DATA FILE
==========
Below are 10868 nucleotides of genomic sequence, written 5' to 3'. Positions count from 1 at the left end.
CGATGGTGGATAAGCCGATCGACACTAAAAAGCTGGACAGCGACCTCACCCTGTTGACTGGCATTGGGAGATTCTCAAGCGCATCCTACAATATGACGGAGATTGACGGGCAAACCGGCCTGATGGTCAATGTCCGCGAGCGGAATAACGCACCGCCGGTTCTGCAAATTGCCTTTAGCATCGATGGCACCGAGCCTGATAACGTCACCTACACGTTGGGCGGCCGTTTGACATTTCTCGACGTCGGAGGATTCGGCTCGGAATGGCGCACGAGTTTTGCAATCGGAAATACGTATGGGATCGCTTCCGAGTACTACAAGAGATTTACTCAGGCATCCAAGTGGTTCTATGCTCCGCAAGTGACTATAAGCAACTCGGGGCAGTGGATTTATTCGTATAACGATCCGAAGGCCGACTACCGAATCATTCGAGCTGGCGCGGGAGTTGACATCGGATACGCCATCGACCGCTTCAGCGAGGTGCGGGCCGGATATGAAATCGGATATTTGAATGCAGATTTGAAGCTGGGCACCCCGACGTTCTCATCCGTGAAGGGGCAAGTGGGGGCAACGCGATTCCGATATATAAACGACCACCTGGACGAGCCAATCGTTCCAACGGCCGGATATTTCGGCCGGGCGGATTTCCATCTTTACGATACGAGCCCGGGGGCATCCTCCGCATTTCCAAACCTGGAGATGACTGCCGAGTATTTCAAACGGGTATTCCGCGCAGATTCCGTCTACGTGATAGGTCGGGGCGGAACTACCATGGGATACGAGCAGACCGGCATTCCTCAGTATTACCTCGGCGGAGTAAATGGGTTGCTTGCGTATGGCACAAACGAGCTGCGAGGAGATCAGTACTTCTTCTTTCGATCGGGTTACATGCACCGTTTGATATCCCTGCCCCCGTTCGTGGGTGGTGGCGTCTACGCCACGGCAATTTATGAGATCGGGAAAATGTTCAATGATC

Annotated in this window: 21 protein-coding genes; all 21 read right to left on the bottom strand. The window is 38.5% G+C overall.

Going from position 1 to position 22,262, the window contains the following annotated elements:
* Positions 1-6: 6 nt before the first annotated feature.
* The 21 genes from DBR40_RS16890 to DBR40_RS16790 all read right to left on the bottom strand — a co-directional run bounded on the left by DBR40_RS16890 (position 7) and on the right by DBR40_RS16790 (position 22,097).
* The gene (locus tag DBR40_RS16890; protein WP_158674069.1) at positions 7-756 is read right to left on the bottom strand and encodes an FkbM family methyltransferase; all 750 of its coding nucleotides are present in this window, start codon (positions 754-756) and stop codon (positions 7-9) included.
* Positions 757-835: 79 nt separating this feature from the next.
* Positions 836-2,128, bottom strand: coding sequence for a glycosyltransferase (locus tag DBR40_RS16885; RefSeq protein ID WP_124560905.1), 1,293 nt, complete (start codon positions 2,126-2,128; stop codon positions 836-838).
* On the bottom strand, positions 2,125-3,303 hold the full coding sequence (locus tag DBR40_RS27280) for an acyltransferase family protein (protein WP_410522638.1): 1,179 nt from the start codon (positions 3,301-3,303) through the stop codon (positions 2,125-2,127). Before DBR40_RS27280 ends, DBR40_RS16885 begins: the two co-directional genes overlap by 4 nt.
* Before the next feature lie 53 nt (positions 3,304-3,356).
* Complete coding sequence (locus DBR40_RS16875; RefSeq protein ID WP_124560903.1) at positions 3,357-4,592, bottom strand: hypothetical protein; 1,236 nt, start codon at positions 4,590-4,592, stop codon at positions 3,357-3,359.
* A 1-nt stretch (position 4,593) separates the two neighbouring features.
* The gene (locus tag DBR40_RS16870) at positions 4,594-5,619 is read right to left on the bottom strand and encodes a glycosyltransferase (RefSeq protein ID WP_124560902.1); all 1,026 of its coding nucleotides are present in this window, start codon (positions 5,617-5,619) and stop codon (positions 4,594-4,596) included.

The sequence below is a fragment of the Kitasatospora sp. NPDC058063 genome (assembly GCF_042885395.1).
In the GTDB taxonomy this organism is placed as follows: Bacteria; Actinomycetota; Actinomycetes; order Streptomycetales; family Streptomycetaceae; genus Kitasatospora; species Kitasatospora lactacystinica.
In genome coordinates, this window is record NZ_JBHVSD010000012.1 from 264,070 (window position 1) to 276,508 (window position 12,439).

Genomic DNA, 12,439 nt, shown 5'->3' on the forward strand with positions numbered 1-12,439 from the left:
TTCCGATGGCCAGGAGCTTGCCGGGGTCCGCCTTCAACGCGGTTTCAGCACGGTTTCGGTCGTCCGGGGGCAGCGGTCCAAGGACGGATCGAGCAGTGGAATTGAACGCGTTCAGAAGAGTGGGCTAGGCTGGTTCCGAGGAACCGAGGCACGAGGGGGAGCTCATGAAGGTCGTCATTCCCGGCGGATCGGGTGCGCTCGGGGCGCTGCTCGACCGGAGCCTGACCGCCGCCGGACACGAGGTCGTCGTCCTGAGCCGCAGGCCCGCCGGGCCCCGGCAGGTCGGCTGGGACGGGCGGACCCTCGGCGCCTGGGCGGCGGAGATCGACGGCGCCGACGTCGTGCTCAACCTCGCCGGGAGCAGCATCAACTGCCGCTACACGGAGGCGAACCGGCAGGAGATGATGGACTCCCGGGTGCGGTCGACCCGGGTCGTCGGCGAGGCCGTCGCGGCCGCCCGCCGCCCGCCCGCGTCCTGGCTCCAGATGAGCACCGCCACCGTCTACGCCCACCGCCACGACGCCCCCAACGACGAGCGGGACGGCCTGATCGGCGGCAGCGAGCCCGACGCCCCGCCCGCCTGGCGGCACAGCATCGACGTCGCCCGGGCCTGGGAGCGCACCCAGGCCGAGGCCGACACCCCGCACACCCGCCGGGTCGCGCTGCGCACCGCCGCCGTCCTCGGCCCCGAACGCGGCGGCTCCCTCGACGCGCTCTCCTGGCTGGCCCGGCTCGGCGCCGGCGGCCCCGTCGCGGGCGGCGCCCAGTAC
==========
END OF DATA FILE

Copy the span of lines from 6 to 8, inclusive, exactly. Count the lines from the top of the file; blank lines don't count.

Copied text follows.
* The 21 genes from DBR40_RS16890 to DBR40_RS16790 all read right to left on the bottom strand — a co-directional run bounded on the left by DBR40_RS16890 (position 7) and on the right by DBR40_RS16790 (position 22,097).
* The gene (locus tag DBR40_RS16890; protein WP_158674069.1) at positions 7-756 is read right to left on the bottom strand and encodes an FkbM family methyltransferase; all 750 of its coding nucleotides are present in this window, start codon (positions 754-756) and stop codon (positions 7-9) included.
* Positions 757-835: 79 nt separating this feature from the next.